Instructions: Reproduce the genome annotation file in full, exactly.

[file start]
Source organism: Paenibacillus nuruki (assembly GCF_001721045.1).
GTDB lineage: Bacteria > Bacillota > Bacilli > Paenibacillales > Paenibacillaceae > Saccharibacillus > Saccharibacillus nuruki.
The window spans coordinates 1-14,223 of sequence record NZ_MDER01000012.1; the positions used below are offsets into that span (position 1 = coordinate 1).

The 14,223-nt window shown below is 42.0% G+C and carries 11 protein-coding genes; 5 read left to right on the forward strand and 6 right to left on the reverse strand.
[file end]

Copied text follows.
Source organism: Paenibacillus nuruki (assembly GCF_001721045.1).
GTDB lineage: Bacteria > Bacillota > Bacilli > Paenibacillales > Paenibacillaceae > Saccharibacillus > Saccharibacillus nuruki.
The window spans coordinates 1-14,223 of sequence record NZ_MDER01000012.1; the positions used below are offsets into that span (position 1 = coordinate 1).

The 14,223-nt window shown below is 42.0% G+C and carries 11 protein-coding genes; 5 read left to right on the forward strand and 6 right to left on the reverse strand.